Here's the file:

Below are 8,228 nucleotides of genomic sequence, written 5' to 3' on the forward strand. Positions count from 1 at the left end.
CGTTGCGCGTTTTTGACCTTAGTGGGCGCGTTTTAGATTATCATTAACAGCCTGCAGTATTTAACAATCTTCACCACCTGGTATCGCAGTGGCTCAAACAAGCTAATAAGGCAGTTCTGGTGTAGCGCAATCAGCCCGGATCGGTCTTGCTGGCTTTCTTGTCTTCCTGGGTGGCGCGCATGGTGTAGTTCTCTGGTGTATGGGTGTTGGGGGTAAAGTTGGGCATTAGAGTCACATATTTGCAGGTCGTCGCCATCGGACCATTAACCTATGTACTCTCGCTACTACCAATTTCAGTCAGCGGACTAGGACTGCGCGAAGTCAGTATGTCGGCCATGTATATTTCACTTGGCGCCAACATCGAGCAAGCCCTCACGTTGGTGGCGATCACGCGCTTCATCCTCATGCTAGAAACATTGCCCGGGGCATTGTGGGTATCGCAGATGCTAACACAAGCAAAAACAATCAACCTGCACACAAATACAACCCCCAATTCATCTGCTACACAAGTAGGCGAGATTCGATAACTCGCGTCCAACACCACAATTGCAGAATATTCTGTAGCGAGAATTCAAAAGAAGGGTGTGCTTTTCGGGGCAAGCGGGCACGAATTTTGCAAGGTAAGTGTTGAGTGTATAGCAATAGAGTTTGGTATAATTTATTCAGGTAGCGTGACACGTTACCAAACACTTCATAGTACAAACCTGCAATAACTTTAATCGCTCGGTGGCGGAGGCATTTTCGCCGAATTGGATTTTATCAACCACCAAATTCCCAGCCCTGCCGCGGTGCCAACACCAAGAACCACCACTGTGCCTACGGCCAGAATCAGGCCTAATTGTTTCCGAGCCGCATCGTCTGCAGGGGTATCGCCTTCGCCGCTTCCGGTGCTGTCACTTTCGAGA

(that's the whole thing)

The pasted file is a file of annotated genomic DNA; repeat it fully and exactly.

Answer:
Below are 8,228 nucleotides of genomic sequence, written 5' to 3' on the forward strand. Positions count from 1 at the left end.
CGTTGCGCGTTTTTGACCTTAGTGGGCGCGTTTTAGATTATCATTAACAGCCTGCAGTATTTAACAATCTTCACCACCTGGTATCGCAGTGGCTCAAACAAGCTAATAAGGCAGTTCTGGTGTAGCGCAATCAGCCCGGATCGGTCTTGCTGGCTTTCTTGTCTTCCTGGGTGGCGCGCATGGTGTAGTTCTCTGGTGTATGGGTGTTGGGGGTAAAGTTGGGCATTAGAGTCACATATTTGCAGGTCGTCGCCATCGGACCATTAACCTATGTACTCTCGCTACTACCAATTTCAGTCAGCGGACTAGGACTGCGCGAAGTCAGTATGTCGGCCATGTATATTTCACTTGGCGCCAACATCGAGCAAGCCCTCACGTTGGTGGCGATCACGCGCTTCATCCTCATGCTAGAAACATTGCCCGGGGCATTGTGGGTATCGCAGATGCTAACACAAGCAAAAACAATCAACCTGCACACAAATACAACCCCCAATTCATCTGCTACACAAGTAGGCGAGATTCGATAACTCGCGTCCAACACCACAATTGCAGAATATTCTGTAGCGAGAATTCAAAAGAAGGGTGTGCTTTTCGGGGCAAGCGGGCACGAATTTTGCAAGGTAAGTGTTGAGTGTATAGCAATAGAGTTTGGTATAATTTATTCAGGTAGCGTGACACGTTACCAAACACTTCATAGTACAAACCTGCAATAACTTTAATCGCTCGGTGGCGGAGGCATTTTCGCCGAATTGGATTTTATCAACCACCAAATTCCCAGCCCTGCCGCGGTGCCAACACCAAGAACCACCACTGTGCCTACGGCCAGAATCAGGCCTAATTGTTTCCGAGCCGCATCGTCTGCAGGGGTATCGCCTTCGCCGCTTCCGGTGCTGTCACTTTCGAGA